The Nutty Professor gives Murphy a rare comic opportunity to exorcise the vain, vulgar Buddy Love he became post-Saturday Night Live in misogynous movies (Boomerang) and gay-bashing concerts (Raw) done with an attitude that suggested his fans would lap up whatever sour swill he doled out. The downward trajectory of his career proved him wrong.
Murphy teases the hell out of his old bad habits in The Nutty Professor, and as long as he does so, the movie provides enough pointed humor to warrant a comeback. Eddie Murphy is funny again. Sadly, he lacks the guts to follow through on the cathartic self-satire that gives the film its distinction. He cops out behind the latex haven of Rick Baker's amazing fat makeup. Unlike Lewis, who saw himself in the nerdy nonentity of a professor, Murphy has yet to be taken for a sweet, shy blimp.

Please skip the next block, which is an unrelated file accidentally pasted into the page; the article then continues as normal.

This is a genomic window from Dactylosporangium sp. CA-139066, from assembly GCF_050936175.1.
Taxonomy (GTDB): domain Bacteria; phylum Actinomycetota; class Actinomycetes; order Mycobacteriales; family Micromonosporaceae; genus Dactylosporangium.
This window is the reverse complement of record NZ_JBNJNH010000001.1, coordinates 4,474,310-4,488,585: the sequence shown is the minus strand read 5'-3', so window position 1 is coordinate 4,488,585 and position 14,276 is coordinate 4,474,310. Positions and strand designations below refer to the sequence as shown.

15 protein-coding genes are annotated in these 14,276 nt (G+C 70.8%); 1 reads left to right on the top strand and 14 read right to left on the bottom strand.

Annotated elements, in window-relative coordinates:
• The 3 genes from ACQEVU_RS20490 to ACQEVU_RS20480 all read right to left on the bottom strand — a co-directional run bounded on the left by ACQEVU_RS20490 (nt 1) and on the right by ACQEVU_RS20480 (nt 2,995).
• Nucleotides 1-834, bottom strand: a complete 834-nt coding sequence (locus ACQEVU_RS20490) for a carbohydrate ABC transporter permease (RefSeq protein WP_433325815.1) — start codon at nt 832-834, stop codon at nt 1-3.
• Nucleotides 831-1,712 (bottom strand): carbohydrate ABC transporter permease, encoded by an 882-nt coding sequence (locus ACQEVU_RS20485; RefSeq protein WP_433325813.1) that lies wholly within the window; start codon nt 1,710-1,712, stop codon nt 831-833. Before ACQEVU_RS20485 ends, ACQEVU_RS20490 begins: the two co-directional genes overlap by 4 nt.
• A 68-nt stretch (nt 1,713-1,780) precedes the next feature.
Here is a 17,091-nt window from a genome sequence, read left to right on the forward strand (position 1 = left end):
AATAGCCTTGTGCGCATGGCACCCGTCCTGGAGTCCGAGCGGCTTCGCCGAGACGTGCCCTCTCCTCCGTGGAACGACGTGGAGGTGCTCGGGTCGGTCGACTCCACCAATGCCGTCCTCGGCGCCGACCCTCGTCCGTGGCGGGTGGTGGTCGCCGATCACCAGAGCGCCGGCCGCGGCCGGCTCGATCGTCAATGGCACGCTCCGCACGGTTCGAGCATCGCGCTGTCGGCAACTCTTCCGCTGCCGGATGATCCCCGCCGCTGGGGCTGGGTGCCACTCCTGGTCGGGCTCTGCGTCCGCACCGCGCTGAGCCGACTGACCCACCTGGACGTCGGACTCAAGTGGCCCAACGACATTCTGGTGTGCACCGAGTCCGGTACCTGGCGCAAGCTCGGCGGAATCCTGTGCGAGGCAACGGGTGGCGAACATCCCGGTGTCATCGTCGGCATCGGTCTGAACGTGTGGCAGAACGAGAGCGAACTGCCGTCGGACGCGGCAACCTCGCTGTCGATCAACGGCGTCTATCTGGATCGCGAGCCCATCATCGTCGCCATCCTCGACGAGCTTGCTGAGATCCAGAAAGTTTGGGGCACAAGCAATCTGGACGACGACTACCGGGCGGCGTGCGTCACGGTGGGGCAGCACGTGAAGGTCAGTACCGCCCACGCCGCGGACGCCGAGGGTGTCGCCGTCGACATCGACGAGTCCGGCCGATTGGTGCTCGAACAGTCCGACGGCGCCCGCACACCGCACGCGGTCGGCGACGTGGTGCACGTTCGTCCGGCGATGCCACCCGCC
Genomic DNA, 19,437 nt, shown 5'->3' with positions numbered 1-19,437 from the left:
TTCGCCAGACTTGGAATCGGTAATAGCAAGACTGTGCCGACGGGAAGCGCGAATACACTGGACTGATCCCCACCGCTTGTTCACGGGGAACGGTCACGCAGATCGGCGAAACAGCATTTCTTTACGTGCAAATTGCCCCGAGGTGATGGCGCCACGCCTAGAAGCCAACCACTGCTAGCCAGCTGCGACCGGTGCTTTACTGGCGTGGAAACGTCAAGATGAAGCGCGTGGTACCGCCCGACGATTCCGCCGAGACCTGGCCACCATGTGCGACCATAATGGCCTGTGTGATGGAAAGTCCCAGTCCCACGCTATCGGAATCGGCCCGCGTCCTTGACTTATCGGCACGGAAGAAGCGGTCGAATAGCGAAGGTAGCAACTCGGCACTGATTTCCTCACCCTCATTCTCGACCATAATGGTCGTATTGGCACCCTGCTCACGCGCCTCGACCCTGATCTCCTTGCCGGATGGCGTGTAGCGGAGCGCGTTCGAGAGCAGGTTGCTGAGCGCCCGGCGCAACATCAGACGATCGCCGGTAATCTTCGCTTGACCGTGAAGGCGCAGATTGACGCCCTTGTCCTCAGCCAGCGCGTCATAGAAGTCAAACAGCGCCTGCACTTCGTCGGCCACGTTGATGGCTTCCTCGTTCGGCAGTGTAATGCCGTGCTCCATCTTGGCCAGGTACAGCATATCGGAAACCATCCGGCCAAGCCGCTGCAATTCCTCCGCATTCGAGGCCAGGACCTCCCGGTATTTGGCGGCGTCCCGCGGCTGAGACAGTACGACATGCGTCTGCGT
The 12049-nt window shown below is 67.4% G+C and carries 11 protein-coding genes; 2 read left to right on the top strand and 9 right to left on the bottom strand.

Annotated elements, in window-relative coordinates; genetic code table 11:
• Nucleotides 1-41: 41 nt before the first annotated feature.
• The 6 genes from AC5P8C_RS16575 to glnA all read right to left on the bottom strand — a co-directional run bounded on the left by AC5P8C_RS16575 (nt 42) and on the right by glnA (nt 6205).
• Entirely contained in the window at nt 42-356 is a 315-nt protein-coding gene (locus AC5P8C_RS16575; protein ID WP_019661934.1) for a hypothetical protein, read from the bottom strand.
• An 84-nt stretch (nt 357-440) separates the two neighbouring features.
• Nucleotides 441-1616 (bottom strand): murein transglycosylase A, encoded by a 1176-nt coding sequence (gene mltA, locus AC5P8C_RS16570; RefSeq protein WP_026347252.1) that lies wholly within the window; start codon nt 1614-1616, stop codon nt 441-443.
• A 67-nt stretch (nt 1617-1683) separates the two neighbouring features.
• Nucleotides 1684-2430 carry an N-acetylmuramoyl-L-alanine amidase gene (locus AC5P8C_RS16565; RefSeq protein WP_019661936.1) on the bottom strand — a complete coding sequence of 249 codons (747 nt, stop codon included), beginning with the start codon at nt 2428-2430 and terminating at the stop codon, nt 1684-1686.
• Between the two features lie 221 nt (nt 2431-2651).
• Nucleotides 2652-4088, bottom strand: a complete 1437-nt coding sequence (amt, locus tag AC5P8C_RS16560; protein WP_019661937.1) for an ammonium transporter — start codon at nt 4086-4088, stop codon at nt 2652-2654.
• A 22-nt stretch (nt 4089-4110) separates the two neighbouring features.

For Murphy, the film's fat jokes are safe jokes. "I'm fattered, I mean flattered," says Sherman after being complimented by teacher Carla Purdy (Jada Pinkett). When comic Reggie Warrington (David Chappelle) disses Sherman at a club, the "he ate Jimmy Hoffa" gags are no skin off slim Murphy. And when he dons more latex and other voices to play five obese members of Sherman's family, including two women, the occasion is one for chubby japes and marathon farting, not character revelation. Only when Murphy stops skewering the compulsive overeater in his nutty professor and targets the sexist pig does the film hit home.
Maybe Murphy thinks he needs a touch of the bastard in his own character to fire his humor. Maybe Lewis does, too. The veteran comic was reportedly "Machiavellian" when selling the rights to the remake. For his part, Murphy, 35, told a nonplused David Letterman that he never talked to Lewis about the film because "the guy's old; he's in his 70s. What would I say?" Buddy Love dies hard.